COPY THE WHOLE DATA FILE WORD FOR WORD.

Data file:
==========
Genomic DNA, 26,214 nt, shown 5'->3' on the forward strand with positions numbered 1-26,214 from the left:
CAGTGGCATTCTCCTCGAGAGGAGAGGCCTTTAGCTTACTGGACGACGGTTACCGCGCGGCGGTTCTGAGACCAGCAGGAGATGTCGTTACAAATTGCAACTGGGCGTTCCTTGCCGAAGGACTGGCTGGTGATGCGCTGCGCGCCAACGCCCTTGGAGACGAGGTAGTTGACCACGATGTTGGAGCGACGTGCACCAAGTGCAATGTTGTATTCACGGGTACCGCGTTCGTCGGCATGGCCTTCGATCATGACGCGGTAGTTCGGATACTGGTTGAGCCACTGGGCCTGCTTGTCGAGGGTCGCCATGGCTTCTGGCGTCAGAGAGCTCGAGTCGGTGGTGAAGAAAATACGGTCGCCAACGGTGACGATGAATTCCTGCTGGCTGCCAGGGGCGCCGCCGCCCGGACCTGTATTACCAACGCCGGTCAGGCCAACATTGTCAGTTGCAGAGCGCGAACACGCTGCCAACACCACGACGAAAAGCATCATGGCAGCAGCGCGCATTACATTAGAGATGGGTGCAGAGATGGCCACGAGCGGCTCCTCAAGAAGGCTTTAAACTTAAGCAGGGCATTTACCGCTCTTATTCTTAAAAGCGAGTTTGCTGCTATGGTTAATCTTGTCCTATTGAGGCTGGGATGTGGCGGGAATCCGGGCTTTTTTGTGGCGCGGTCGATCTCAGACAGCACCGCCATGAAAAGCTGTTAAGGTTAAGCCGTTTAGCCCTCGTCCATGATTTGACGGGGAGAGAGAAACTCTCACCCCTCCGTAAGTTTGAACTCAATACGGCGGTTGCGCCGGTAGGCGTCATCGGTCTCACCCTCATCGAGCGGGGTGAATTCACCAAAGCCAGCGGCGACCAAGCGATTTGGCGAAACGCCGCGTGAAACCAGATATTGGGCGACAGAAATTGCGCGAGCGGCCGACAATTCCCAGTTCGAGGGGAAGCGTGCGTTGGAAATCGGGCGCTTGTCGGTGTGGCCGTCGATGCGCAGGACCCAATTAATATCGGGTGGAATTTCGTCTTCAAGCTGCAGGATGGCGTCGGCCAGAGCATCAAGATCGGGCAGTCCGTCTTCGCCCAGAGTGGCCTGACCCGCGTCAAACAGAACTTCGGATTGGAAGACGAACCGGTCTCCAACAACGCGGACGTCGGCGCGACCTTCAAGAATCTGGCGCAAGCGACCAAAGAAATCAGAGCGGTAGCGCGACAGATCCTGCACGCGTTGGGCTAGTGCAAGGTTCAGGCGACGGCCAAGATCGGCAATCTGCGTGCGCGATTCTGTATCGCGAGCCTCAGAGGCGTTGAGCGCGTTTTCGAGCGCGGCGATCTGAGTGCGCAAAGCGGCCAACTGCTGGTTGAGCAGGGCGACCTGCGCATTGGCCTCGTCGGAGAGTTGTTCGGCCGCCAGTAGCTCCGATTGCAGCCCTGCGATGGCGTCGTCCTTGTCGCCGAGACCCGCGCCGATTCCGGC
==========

Genomic DNA, 26,214 nt, shown 5'->3' on the forward strand with positions numbered 1-26,214 from the left:
CAGTGGCATTCTCCTCGAGAGGAGAGGCCTTTAGCTTACTGGACGACGGTTACCGCGCGGCGGTTCTGAGACCAGCAGGAGATGTCGTTACAAATTGCAACTGGGCGTTCCTTGCCGAAGGACTGGCTGGTGATGCGCTGCGCGCCAACGCCCTTGGAGACGAGGTAGTTGACCACGATGTTGGAGCGACGTGCACCAAGTGCAATGTTGTATTCACGGGTACCGCGTTCGTCGGCATGGCCTTCGATCATGACGCGGTAGTTCGGATACTGGTTGAGCCACTGGGCCTGCTTGTCGAGGGTCGCCATGGCTTCTGGCGTCAGAGAGCTCGAGTCGGTGGTGAAGAAAATACGGTCGCCAACGGTGACGATGAATTCCTGCTGGCTGCCAGGGGCGCCGCCGCCCGGACCTGTATTACCAACGCCGGTCAGGCCAACATTGTCAGTTGCAGAGCGCGAACACGCTGCCAACACCACGACGAAAAGCATCATGGCAGCAGCGCGCATTACATTAGAGATGGGTGCAGAGATGGCCACGAGCGGCTCCTCAAGAAGGCTTTAAACTTAAGCAGGGCATTTACCGCTCTTATTCTTAAAAGCGAGTTTGCTGCTATGGTTAATCTTGTCCTATTGAGGCTGGGATGTGGCGGGAATCCGGGCTTTTTTGTGGCGCGGTCGATCTCAGACAGCACCGCCATGAAAAGCTGTTAAGGTTAAGCCGTTTAGCCCTCGTCCATGATTTGACGGGGAGAGAGAAACTCTCACCCCTCCGTAAGTTTGAACTCAATACGGCGGTTGCGCCGGTAGGCGTCATCGGTCTCACCCTCATCGAGCGGGGTGAATTCACCAAAGCCAGCGGCGACCAAGCGATTTGGCGAAACGCCGCGTGAAACCAGATATTGGGCGACAGAAATTGCGCGAGCGGCCGACAATTCCCAGTTCGAGGGGAAGCGTGCGTTGGAAATCGGGCGCTTGTCGGTGTGGCCGTCGATGCGCAGGACCCAATTAATATCGGGTGGAATTTCGTCTTCAAGCTGCAGGATGGCGTCGGCCAGAGCATCAAGATCGGGCAGTCCGTCTTCGCCCAGAGTGGCCTGACCCGCGTCAAACAGAACTTCGGATTGGAAGACGAACCGGTCTCCAACAACGCGGACGTCGGCGCGACCTTCAAGAATCTGGCGCAAGCGACCAAAGAAATCAGAGCGGTAGCGCGACAGATCCTGCACGCGTTGGGCTAGTGCAAGGTTCAGGCGACGGCCAAGATCGGCAATCTGCGTGCGCGATTCTGTATCGCGAGCCTCAGAGGCGTTGAGCGCGTTTTCGAGCGCGGCGATCTGAGTGCGCAAAGCGGCCAACTGCTGGTTGAGCAGGGCGACCTGCGCATTGGCCTCGTCGGAGAGTTGTTCGGCCGCCAGTAGCTCCGATTGCAGCCCTGCGATGGCGTCGTCCTTGTCGCCGAGACCCGCGCCGATTCCGGC